But the church Paul founded in Berea remained. Paul’s work here was done. We know they had a firm basis, since the Berean believers already had a solid foundation in the Hebrew Scriptures.

What about us? Do we have a similar solid foundation? Thank God, we have the Bible translated into English. It was translated for us centuries ago! We can look back to the great job that William Tyndale did in the 1500’s, paving the way for the King James Version, translated just after 1600. And now, today, we have many translations!

We can celebrate those translations, just as we celebrate our freedom to read the Bible, and our ability to study and learn about Scripture. There are still some places in the world today where it is a crime to read and study the Scriptures. I encourage all of you to pick up the Bible. Read a little every day. Become familiar with it. I know some of you do already. There are wonderful helps. Just ask me and I will hook you up with one!

God’s Word is truly a lamp to all of our feet, just as I told the Sunday school children before the sermon. The Bible sheds light on all of our paths. Just as it was with the Berean believers, just as it was with the Apostle Paul and his friends, so it is today. Praise God for God’s Word, freely available to all of us, today.

[1] “The Bereans,” Acts 17:10-14. Sermon delivered 10/25/2009 – Pastor David B. Curtis

[2] Wall, Robert W., Acts, from the New Interpreter’s Commentary series. (Nashville, Abingdon Press: 1994-2004) 239.

[3] http://snopes.com/

@chaplaineliza

Suggestion: visit me at my daily blog for 2015: matterofprayer: A Year of Everyday Prayers. and my other blog,  A Year of Being Kind .  Thanks!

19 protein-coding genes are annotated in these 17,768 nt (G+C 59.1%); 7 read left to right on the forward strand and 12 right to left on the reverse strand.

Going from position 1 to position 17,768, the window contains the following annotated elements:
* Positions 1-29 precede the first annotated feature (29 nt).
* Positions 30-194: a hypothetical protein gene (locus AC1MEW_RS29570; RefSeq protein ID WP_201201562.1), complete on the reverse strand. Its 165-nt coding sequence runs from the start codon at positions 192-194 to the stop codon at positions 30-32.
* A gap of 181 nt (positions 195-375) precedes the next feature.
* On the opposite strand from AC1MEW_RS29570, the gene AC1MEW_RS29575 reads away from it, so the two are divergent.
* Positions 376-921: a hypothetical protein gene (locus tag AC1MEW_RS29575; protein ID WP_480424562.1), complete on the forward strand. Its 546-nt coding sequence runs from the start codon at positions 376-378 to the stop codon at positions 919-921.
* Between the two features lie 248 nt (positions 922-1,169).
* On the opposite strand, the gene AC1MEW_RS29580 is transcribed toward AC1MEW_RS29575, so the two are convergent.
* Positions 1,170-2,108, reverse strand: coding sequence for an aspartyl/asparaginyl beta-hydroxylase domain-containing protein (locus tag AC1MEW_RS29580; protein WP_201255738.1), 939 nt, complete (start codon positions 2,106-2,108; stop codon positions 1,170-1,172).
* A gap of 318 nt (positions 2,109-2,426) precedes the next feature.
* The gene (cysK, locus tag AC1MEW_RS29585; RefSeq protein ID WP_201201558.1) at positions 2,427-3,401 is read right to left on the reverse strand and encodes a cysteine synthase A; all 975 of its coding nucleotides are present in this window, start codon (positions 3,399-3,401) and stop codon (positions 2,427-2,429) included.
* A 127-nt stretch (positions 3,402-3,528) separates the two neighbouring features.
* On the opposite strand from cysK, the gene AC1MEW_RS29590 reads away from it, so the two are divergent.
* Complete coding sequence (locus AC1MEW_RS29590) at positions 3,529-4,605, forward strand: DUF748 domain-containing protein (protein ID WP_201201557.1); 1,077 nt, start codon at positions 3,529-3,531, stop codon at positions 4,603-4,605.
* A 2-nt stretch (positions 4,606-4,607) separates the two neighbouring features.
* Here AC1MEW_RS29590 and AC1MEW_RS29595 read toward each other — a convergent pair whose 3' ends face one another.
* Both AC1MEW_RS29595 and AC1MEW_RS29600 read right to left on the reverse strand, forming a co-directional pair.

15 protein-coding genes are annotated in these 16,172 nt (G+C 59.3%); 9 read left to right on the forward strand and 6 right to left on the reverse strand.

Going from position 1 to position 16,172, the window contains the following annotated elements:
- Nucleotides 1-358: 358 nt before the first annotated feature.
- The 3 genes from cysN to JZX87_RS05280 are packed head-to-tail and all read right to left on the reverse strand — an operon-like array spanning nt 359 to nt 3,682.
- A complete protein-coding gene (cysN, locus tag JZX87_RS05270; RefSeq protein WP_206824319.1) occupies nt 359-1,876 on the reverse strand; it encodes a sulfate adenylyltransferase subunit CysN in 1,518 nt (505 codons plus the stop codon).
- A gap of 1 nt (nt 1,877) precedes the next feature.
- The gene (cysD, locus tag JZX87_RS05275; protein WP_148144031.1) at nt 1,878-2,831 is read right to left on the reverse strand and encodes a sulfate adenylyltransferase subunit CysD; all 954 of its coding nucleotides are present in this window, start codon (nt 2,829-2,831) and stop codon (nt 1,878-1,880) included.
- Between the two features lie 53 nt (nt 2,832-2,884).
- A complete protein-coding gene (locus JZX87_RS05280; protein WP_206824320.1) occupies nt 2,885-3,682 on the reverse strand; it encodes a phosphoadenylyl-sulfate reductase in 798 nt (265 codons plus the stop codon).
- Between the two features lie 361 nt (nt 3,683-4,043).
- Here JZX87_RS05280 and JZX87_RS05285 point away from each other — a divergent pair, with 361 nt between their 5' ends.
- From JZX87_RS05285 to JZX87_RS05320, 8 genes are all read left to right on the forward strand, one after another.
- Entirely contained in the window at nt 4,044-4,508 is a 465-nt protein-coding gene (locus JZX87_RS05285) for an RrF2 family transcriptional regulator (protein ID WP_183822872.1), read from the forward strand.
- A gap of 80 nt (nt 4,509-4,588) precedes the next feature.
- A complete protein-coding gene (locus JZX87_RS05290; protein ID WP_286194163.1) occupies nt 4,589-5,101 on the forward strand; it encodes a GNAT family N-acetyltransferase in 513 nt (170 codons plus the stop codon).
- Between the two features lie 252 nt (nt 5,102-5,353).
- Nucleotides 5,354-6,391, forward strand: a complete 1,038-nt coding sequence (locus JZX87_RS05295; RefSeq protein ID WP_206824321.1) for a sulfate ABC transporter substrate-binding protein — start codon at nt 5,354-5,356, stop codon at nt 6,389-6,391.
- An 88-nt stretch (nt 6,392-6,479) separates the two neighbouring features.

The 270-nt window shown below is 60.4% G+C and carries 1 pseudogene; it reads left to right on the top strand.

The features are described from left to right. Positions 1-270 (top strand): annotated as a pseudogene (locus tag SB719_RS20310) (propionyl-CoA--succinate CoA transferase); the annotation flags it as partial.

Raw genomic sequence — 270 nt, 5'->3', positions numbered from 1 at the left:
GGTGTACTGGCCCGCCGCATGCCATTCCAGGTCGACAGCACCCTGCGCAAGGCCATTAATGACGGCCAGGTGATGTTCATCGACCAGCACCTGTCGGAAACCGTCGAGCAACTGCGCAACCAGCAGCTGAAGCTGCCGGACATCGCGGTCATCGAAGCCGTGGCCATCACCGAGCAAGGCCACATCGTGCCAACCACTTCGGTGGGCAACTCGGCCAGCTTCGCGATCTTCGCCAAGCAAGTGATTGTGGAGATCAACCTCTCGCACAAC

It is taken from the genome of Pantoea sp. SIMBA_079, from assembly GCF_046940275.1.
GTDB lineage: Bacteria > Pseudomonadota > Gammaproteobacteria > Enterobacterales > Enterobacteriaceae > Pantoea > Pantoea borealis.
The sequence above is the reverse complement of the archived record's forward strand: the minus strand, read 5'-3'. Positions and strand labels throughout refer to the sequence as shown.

Reconciled to God

“Reconciled to God”

2 Cor 5-19 God reconciles the world

2 Corinthians 5:17-20 –September 13, 2015

Last Friday was a typical day, in many ways. People had a normal day of work. Since it was the second Friday in September, for most school children it was a normal day of school. Except—it wasn’t quite a normal day here in the United States after all. Friday was September 11th. 9/11. A day that will remain in the forefront of many people’s memories.

I wanted to depart from the Sermon Series on Acts I’ve been preaching to bring a message about this serious and sobering day of remembrance. Yes, we remember the fateful day, fourteen years ago. The horrific happenings in Manhattan, Washington D.C. and Pennsylvania. And, we will remember the bravery of so many who served so selflessly, and gave so willingly.

As I prayed about this service and what bible passage I ought to preach on, I thought of several Scripture verses. Yes, I could focus on the past, and preach for those thousands of people who died on September 11, and who since have died as a result of injuries or challenges they experienced on that day and in the aftermath. We can remember. We ought to remember.

However, I also want to hold up a vision of hope. I try to keep my personal outlook on life and living firmly on hope and hopefulness. Even when looking at terribly sad events, even horrible situations, I earnestly try to see where God might have a place. Even in the worst situations, God is there. Hope is there. Somewhere.